Weaving Techniques: Pick Your Battles

When my son was in middle school, my neighbor asked if I knew he wore his pants so low you could see his underwear. Did I know? I lived with the kid. Did I do much more than tease him about it? No. I figured it was a style, he was a teenager, and I pick my battles carefully, including my weaving battles.

At least his pants never fell to the floor like his cousin’s did once when he was doing the dishes. Pick your battles . . . did you get the part about him doing the dishes? When it comes to weaving techniques, pick your battles carefully, and I believe you will get more satisfaction from the process.

Here are the weaving battles I don’t pick:

1) Silk thinner than 60/2 silk in the warp: I wound a skein of 120/2 silk into a ball, and that experience alone told me I didn’t want to keep track of anything that thin in my warp.

2) Slubby yarns in the warp: I’ve tried, but I find they either get caught on the heddles and reed, or the rigid-heddle, and become a problem. I have relegated all slubby yarns in my stash to the weft category.

Weaving Techniques

Thick and slubby yarns are weft in my stash. Credit: George Boe

3) Complex sleying orders: I don’t mind some of the sleying orders needed to get the correct sett in the reed, but some of them just look like a headache waiting to happen. To help avoid those orders but still get the right sett, I purchased a 14-dent reed. I reasoned that it would capture multiples of the prime number 7 that aren’t represented by 8, 10, and 12-dent reeds.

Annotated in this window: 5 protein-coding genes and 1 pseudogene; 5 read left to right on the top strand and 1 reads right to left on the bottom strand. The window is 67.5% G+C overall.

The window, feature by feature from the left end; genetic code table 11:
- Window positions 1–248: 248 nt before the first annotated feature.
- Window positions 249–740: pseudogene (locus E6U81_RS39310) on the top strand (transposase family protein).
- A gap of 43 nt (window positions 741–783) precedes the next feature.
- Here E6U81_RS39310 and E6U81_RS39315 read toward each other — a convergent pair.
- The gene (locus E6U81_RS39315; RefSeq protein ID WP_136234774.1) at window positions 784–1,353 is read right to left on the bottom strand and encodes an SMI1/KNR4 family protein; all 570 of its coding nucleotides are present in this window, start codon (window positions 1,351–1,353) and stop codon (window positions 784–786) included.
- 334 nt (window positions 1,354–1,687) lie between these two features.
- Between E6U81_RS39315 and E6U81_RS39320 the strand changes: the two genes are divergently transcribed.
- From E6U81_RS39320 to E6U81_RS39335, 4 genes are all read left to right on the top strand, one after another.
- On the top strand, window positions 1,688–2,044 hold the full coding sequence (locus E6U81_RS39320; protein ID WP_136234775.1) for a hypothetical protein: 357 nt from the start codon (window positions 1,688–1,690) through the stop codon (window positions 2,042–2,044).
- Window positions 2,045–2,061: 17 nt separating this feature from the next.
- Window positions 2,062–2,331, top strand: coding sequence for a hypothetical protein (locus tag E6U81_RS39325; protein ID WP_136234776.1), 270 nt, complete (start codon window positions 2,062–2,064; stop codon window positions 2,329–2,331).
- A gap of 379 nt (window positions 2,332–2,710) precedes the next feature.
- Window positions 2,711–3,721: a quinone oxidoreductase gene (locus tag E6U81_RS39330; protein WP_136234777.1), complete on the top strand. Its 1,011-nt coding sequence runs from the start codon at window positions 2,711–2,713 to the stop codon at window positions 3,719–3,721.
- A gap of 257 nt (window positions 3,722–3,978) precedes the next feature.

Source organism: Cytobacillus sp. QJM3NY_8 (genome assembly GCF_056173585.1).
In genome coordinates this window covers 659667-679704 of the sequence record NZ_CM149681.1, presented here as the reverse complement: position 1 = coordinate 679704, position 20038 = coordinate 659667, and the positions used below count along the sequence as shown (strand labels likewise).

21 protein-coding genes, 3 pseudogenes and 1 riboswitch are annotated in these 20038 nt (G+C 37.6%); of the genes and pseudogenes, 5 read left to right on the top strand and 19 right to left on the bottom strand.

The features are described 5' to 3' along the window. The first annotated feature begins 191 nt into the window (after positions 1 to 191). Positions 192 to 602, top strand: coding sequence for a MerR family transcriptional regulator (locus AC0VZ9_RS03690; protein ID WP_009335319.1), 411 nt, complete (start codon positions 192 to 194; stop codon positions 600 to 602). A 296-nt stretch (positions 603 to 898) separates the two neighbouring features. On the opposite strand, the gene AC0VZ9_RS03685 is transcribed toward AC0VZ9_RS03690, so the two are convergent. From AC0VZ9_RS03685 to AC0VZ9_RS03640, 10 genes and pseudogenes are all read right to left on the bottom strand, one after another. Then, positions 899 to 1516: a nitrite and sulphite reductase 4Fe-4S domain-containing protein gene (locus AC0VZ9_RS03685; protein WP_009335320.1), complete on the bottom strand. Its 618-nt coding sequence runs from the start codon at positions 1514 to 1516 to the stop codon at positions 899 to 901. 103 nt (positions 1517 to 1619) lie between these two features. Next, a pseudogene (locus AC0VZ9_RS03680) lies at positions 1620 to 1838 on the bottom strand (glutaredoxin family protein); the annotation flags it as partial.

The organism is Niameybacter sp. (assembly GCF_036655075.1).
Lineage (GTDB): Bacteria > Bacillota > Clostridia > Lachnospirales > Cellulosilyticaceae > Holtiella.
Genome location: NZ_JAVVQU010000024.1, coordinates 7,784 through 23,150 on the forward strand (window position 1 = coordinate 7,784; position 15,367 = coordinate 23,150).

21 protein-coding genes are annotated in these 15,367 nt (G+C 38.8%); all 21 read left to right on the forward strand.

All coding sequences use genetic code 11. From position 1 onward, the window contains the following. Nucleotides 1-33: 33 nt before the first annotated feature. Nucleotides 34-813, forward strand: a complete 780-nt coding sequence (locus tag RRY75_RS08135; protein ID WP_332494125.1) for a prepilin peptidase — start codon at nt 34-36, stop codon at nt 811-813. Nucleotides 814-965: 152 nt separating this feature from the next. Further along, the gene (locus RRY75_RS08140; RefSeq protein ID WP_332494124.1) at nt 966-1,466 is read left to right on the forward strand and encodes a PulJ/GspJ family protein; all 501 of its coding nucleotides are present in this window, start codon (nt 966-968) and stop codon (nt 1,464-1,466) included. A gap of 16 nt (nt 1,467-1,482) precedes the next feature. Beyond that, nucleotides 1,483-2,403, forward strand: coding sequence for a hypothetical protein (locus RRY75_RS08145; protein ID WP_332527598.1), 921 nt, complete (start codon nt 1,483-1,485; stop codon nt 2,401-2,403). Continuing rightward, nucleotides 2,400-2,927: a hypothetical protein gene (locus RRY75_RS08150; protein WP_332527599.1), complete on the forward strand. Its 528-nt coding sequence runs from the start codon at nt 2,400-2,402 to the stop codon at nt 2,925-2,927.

4) Warps longer than 6 yards: I know many weavers warp much longer warps, but every time I put on a warp for more than 2 scarves or 5 towels at a time, I can hardly stand weaving those final scarves or towels because I’m ready to move on to my next idea.

5) Skeleton tie-ups: I would rather figure out a way to efficiently re-tie my treadles midway through a project, than keep track of both feet.

Here are some battles I am happy to pick:

1) Tightly-sett wide warp: I love warping, sleying, and threading almost more than actually weaving… and I love Rep weave and doubleweave.

2) Linen: I know it has a reputation for being difficult, but I love the look and feel of linen, and putting up with its inelasticity is worth it to me.

3) Complex threading patterns: Sure, a straight draw is a welcome respite, but there is something interesting about seeing a complex draft come together and a sense of accomplishment when you see the results of your work.

One weaver’s battle is another’s picnic. What battles do you pick, and which do you avoid?

Weave well,
Susan

Featured Image: White Warp ready to weave. Photo credit: Laure Moull/EyeEm. Getty Images.


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